The Chargé in Egypt ( Winship ) to the Secretary of State
[Received October 21.]
Sir: I have the honor to refer to Despatch No. 1008, dated May 20,18 and No. 1018, of June 8, 1927, on the Egyptian Mixed Courts, as well as the Memorandum drawn up by me while at the Department on May 3rd,18 and to report as follows:
The agitation for the removal of the Mixed Court of Appeals from Alexandria to Cairo has, in the face of other more pressing and serious political questions been shelved, at least for the present. This is also true of the “Proposals looking to the amendment of the organic law of the Mixed Courts”, which included a clause giving the Government the right to fix the domicile of the Court of Appeals.
The pressure of work on the Court of Appeals, complained of by [Page 568] the Court two years ago, continues, and although a Chamber of five new judges could have been formed and added to the Court of Appeals now consisting of three Chambers of five judges each, this was opposed and a new Chamber of only three judges was proposed. For this departure the consent of the Powers was required and as shown, the request was embodied in the general amendment scheme which has been shelved for political reasons.
The Government, however, has the power, I am informed, to appoint additional judges to the Court of Appeals, and is not in favor of segregating the request for the creation of the new Chamber of three from the other proposals.
The stagnation in the Court of Appeals is so great that it is now believed that the Government will, if the political situation settles down, appoint two new Judges to the Court of Appeals: a native and a foreigner. These would be supernumerary Judges, to fill in and sit with either of the three Chambers when a Judge is ill or absent and to collaborate.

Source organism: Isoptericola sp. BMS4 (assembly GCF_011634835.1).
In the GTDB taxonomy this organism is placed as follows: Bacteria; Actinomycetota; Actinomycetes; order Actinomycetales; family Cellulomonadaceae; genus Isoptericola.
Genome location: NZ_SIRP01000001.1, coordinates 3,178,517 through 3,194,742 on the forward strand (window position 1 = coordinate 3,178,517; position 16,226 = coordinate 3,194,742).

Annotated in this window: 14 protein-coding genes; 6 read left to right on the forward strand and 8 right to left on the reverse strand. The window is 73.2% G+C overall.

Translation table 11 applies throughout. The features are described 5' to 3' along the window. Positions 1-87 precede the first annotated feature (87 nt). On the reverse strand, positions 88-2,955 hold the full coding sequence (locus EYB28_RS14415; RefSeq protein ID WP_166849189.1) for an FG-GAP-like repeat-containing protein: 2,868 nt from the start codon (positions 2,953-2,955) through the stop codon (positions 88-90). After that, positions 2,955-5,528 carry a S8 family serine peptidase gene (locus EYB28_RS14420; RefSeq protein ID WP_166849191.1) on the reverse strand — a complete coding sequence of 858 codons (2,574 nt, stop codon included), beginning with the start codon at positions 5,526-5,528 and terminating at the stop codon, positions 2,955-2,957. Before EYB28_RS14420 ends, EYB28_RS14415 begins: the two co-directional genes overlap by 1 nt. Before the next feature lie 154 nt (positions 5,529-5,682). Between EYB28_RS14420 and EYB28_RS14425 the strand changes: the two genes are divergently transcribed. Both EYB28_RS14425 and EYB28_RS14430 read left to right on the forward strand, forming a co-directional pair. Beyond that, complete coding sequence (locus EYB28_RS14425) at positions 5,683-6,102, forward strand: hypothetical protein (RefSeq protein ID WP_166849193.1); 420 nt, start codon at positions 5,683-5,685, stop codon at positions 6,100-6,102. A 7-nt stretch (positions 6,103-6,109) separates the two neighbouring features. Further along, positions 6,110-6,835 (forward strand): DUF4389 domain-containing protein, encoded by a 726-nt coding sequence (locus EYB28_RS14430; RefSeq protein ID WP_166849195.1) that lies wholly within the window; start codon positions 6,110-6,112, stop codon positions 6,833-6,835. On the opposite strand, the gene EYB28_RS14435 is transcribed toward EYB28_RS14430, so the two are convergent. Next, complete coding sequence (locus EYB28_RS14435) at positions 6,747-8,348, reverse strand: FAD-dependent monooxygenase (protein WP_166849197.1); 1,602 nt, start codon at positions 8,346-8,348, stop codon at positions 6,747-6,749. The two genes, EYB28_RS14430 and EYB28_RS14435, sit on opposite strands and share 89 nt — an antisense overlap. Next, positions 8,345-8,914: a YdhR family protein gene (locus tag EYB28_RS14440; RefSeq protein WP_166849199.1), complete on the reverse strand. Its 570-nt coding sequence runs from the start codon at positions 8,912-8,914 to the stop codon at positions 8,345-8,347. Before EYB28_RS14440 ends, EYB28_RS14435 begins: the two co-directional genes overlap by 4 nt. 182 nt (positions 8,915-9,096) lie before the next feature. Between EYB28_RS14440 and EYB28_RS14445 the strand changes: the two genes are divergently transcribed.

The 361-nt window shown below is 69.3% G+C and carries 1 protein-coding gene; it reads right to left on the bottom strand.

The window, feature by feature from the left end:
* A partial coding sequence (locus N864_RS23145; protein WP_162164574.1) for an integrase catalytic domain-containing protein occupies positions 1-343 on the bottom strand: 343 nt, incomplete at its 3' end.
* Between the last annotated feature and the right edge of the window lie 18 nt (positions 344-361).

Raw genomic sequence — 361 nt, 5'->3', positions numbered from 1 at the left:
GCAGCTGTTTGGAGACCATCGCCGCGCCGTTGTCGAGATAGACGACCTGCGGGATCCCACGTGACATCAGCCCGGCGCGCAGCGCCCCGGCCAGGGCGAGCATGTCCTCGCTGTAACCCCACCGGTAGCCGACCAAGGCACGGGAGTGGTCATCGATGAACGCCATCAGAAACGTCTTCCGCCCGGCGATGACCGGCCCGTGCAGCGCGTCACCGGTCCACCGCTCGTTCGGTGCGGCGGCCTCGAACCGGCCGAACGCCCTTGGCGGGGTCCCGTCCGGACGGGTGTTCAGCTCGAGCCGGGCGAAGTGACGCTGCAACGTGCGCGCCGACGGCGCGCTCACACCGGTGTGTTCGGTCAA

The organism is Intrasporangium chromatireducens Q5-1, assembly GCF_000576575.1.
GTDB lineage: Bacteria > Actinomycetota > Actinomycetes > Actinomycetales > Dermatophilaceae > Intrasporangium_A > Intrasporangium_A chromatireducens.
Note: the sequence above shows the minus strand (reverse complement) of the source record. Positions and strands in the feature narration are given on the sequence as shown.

This proposal brings the names of Houriet, a Swiss to the fore as he is the senior Judge of First Instance in Egypt.
Next in line is Judge Molostvoff, a Russian, and the third in seniority is Judge Crabitès, the American Judge. The latter is, therefore, the senior Judge of First Instance of a Capitulatory country and while a non-Capitulatory Judge might be appointed to the Court of Appeals, Judge Crabitès has brought the point, above mentioned, to the attention of the Legation. If a non-Capitulatory Judge is named, I am informed, it will create a precedent and it would seem possible, therefore, that the Egyptian Government might adhere to the precedent already established and retain the Court of Appeals for judges of Capitulatory Powers.
With regard to the question of equal representation on the Mixed Courts, the Government is most anxious for independence of action, and a larger and more important Egyptian representation. I enclose herewith a memorandum of a conversation which took place on March 28, 1927, between Minister Howell and Saroit Pasha, then Minister for Foreign Affairs, which was apparently not forwarded with Despatch No. 980. The Egyptian Government has not replied or in any way referred to the above mentioned conversation or representations and I shall await instructions from the Department before taking any steps in this matter or in the point raised by Judge Crabitès.
I have [etc.]